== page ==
Annals of Biomedical Engineering

, Volume 34, Issue 3, pp 494–505 | Cite as

Metastatic Burst Fracture Risk Assessment Based on Complex Loading of the Thoracic Spine

  • Craig E. Tschirhart
  • Joel A. Finkelstein
  • Cari M. WhyneEmail author
Original Article


The mechanical integrity of vertebral bone is compromised when metastatic cancer cells migrate to the spine, rendering it susceptible to burst fracture under physiologic loading. Risk of burst fracture has been shown to be dependent on the magnitude of the applied load, however limited work has been conducted to determine the effect of load type on the stability of the metastatic spine. The objective of this study was to use biphasic finite element modeling to evaluate the effect of multiple loading conditions on a metastatically-involved thoracic spinal motion segment. Fifteen loading scenarios were analyzed, including axial compression, flexion, extension, lateral bending, torsion, and combined loads. Additional analyses were conducted to assess the impact of the ribcage on the stability of the thoracic spine. Results demonstrate that axial loading is the predominant load type leading to increased risk of burst fracture initiation, while rotational loading led to only moderate increases in risk. Inclusion of the ribcage was found to reduce the potential for burst fracture by 27%. These findings are important in developing a more comprehensive understanding of burst fracture mechanics and in directing future modeling efforts. The results in this study may also be useful in advising less harmful activities for patients affected by lytic spinal metastases.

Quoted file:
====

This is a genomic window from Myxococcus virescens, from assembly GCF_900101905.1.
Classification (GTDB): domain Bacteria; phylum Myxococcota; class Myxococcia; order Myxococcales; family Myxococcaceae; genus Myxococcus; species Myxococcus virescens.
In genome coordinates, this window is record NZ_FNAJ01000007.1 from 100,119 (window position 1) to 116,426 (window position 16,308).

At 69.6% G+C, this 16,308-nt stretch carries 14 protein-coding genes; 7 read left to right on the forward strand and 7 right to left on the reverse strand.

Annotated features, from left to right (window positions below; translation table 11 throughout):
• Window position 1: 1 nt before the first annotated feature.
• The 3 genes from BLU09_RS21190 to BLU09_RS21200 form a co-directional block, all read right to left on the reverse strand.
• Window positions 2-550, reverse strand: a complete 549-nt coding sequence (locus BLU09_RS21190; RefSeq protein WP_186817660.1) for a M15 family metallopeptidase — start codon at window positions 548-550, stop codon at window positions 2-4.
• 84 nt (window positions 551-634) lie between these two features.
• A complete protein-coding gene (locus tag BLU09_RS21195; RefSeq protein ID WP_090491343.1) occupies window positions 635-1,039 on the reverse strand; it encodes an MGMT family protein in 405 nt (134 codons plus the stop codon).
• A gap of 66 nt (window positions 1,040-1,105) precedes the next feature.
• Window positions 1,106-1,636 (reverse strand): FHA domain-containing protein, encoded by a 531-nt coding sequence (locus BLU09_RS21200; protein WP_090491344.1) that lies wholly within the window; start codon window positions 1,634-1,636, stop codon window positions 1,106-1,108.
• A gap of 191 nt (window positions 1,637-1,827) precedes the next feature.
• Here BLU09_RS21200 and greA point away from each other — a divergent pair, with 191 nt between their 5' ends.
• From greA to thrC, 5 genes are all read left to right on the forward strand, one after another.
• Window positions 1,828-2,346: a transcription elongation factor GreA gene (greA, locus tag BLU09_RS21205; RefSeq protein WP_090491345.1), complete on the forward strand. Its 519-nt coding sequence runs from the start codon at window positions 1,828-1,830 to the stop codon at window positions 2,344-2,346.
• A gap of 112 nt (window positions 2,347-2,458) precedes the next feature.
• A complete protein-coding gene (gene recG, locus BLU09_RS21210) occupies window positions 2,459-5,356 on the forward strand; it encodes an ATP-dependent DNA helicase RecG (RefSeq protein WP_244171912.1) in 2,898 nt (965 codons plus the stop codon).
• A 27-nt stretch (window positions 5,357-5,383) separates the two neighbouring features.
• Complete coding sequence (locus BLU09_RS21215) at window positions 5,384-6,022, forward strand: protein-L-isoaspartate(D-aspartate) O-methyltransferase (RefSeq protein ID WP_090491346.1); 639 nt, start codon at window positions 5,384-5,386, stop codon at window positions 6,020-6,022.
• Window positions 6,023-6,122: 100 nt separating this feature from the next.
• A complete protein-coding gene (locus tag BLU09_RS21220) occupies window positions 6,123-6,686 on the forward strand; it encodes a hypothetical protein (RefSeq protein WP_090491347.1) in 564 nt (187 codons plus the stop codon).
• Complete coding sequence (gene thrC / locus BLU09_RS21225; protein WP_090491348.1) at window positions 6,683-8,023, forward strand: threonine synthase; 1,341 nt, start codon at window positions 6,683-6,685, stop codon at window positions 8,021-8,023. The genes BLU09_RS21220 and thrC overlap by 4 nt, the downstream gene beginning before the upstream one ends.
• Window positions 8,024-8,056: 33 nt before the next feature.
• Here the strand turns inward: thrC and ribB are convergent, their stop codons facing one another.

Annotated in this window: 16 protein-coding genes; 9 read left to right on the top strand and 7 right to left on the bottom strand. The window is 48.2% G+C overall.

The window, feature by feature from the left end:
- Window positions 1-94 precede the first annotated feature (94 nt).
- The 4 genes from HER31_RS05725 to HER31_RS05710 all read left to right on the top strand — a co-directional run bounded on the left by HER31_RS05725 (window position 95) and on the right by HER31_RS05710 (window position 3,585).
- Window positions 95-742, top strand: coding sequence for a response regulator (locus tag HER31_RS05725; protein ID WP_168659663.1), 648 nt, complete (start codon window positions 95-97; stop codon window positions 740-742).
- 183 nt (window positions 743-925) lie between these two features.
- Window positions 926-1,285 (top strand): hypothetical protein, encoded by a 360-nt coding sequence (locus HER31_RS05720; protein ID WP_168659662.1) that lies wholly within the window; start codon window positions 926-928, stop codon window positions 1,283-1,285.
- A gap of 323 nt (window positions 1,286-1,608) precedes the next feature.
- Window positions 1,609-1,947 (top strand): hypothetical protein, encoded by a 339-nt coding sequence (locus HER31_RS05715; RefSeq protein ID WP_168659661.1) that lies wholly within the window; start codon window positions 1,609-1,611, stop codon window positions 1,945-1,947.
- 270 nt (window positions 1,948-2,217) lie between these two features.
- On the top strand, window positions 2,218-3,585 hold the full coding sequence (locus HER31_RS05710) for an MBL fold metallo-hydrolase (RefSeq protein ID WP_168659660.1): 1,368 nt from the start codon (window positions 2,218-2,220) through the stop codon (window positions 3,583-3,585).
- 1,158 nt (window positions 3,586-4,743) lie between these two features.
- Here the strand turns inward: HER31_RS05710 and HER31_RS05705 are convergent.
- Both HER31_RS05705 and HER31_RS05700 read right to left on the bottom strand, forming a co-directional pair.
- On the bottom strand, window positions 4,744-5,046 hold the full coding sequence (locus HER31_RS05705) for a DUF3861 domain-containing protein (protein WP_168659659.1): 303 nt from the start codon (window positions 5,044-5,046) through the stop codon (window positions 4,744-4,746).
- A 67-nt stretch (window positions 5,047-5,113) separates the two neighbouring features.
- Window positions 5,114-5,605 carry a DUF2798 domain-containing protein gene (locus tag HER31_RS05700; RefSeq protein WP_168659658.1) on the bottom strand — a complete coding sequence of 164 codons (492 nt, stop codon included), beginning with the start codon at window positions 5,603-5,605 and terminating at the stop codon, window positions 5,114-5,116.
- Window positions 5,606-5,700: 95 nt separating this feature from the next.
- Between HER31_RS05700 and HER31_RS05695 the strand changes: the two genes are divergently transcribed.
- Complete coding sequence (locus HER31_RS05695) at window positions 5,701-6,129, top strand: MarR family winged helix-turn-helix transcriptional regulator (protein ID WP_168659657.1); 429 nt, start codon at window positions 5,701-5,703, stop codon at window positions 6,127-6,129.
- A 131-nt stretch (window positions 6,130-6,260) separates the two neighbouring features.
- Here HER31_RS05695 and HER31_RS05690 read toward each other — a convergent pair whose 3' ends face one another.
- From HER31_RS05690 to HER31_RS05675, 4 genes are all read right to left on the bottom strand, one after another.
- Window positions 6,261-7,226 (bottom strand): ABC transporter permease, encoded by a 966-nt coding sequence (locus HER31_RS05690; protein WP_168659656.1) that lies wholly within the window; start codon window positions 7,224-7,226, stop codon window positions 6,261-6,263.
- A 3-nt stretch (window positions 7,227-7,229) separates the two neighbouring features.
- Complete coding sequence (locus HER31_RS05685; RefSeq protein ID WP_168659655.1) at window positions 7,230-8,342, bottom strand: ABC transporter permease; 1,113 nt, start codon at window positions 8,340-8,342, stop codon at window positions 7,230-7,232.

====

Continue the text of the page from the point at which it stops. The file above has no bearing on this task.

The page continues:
Spine Tumors Burst fracture Finite element modeling Ribcage  



vertebral bulge


load-induced canal narrowing


posterior wall tensile hoop strain



Support for this work was provided by Natural Sciences and Engineering Research Council of Canada (NSERC).


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Copyright information

© Biomedical Engineering Society 2006

Authors and Affiliations

  • Craig E. Tschirhart
    • 1
    • 3
  • Joel A. Finkelstein
    • 1
    • 2
  • Cari M. Whyne
    • 1
    • 2
    • 3
    • 4
    Email author
  1. 1.Orthopaedic Biomechanics Laboratory, Sunnybrook and Women's College Health Sciences CentreUniversity of TorontoTorontoCanada
  2. 2.Department of SurgeryUniversity of TorontoTorontoCanada
  3. 3.Institute of Biomaterials and Biomedical Engineering and Institute of Medical SciencesTorontoCanada
  4. 4.Orthopaedic Biomechanics Laboratory UB19Sunnybrook and Women's College Health Sciences CentreTorontoCanada

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